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Aggregates Explained

In order to learn more about concrete and its properties, we must first take a look at aggregates to understand the role it plays in giving concrete it’s all-too familiar characteristics and properties, making it such a reliable material to work with.

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What are aggregates?

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Aggregates are rock or mineral fragments that come in all shapes and sizes. As a purely natural material, aggregates are differentiated by grades, such as 1-3mm, 2-5mm etc. that are all suitable for different uses – we’ll discuss this further later on in the article.

Classified as either normal weight, lightweight or heavyweight, they are either a coarse or fine consistency and undergo a process of: washing, drying, screening, grading and bagging, prior to use.

What are aggregates made from?

They originate from bed rocks and can vary largely in structure and texture. Aggregates are a mass of fragments or particles that can be compacted together and are widely used as a reliable construction material. Around 80% of aggregates are derived from sedimentary rocks, for instance sandstone, and some from metamorphic rocks, such as gneiss.

What are aggregates used for?  

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Aggregates can be, and are, used for a whole range of purposes. This can either be for construction purposes, such as laying a sub-base or for decorative purposes, such as landscaping.

When mixed with water and cement, aggregates are a vital ingredient for concrete. Not only do aggregates give body to the concrete itself, but they also helps reduce shrinkage and occupy as much as 70-80% of the concrete mix.

In terms of concrete, the size of the aggregate particle is rather important and can affect the following things: water demand, concrete content and microcracking.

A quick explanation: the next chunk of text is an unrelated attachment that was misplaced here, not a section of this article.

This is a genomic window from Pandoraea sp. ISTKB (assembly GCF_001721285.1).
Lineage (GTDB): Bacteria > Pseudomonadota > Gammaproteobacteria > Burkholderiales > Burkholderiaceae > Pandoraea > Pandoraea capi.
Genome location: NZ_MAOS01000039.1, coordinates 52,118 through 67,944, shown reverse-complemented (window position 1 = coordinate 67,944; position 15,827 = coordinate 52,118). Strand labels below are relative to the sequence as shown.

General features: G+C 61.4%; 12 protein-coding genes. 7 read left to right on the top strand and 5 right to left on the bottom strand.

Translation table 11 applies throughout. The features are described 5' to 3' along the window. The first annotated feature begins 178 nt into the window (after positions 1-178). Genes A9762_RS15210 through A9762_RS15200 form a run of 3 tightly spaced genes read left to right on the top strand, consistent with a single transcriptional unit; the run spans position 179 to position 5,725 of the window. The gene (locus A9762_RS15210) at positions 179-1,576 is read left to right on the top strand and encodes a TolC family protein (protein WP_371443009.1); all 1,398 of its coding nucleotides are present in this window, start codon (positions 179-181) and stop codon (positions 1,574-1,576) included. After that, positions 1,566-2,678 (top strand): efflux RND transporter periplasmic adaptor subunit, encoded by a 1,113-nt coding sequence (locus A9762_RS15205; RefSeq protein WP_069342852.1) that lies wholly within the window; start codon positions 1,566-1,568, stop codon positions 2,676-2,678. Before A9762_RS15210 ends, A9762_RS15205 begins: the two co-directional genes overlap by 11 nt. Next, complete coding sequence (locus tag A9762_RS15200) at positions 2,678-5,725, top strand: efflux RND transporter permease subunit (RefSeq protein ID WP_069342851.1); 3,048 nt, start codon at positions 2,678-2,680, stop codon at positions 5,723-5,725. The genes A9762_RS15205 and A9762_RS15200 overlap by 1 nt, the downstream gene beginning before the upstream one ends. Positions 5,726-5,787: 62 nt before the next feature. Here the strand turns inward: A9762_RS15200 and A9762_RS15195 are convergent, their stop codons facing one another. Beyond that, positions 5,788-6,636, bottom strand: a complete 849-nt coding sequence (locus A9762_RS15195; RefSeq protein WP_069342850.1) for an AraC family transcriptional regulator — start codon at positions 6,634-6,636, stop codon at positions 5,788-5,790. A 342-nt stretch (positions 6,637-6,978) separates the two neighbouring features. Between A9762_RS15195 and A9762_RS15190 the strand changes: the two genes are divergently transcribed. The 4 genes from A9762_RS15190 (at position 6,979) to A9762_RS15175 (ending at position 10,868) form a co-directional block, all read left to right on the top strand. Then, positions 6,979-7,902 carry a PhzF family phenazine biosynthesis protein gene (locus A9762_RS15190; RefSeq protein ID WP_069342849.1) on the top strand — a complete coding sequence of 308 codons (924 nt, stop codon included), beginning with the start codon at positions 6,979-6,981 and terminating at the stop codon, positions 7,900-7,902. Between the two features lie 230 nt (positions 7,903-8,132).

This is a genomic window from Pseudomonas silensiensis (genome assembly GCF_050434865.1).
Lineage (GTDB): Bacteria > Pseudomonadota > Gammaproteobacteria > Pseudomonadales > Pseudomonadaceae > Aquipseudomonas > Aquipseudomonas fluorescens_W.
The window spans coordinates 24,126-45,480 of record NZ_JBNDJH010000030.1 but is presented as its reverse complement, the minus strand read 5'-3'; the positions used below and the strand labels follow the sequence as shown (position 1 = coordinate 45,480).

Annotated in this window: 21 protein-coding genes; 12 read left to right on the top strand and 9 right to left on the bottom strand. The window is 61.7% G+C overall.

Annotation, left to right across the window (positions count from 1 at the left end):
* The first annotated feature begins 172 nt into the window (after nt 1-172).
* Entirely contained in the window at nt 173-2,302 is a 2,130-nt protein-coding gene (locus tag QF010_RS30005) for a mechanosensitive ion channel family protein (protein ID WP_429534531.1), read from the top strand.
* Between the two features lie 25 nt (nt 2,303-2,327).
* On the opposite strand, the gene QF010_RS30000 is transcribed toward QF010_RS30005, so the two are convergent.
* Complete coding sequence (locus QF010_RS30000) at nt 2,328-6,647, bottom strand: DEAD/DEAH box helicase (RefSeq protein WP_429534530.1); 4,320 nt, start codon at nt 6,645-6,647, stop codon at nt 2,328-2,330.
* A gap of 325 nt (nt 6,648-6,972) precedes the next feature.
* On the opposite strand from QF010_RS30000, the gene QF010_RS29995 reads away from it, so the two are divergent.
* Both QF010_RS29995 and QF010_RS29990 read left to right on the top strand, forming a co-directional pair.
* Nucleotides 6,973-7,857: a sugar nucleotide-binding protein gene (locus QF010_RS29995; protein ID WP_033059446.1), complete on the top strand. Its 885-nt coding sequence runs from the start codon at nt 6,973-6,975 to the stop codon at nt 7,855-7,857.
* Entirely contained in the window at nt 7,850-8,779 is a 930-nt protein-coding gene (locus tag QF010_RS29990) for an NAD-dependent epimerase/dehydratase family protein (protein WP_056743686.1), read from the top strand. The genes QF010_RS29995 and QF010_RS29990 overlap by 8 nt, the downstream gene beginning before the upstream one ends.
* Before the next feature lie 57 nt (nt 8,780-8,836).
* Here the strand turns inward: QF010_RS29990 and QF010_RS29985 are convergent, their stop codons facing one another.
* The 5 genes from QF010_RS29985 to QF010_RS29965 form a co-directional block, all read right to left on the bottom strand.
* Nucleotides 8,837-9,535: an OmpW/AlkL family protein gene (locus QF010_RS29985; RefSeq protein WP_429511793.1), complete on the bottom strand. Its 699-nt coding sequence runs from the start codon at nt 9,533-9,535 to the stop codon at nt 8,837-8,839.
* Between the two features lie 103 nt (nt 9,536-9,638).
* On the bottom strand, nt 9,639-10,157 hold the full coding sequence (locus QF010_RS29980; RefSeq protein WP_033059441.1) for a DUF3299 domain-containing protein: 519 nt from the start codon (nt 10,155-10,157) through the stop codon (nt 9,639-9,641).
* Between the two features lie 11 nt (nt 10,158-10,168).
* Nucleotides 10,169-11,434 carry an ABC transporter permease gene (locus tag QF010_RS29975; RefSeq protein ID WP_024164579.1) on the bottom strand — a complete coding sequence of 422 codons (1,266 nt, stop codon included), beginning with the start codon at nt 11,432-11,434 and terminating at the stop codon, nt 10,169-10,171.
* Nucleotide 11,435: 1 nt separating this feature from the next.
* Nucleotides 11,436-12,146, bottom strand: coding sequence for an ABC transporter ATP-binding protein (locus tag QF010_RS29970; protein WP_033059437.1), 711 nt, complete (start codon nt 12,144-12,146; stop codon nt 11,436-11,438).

Aside from concrete, aggregates are commonly used for driveways, pathways, patios and borders, to name a few.

Examples of aggregates

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There are a range of different aggregates available for different uses. Here is a list of the aggregates we stock at Neil Sullivan & Sons, and a brief description of what they are commonly used for:

Gravel and Stone Smooth, round stones with a nice appearance are ideal for patios and pathways. Gravel is often used for road constructions and foundations.

Building Stone  Mainly used for construction purposes, such as building walls and sometimes roads too. Alternatively, when crushed, the stone can be used to make concrete.

Ballast – Mixed with cement and water to create concrete that can be used for things such as sub-bases e.g. shed bases.

Slate Chippings These are mainly used for decorative purposes, such as a replacement for lawns in gardens. As the formation of the particles are angular, and therefore able to withstand heavy weight, slate chippings can also be used for driveways.

Pea Gravel – Largely used for aesthetic purposes e.g. landscaping and walkways.

To find out more about our range of different aggregates, or for advice on which type is most suitable for your requirements, please don’t hesitate to get in touch with the team at Neil Sullivan & Sons.


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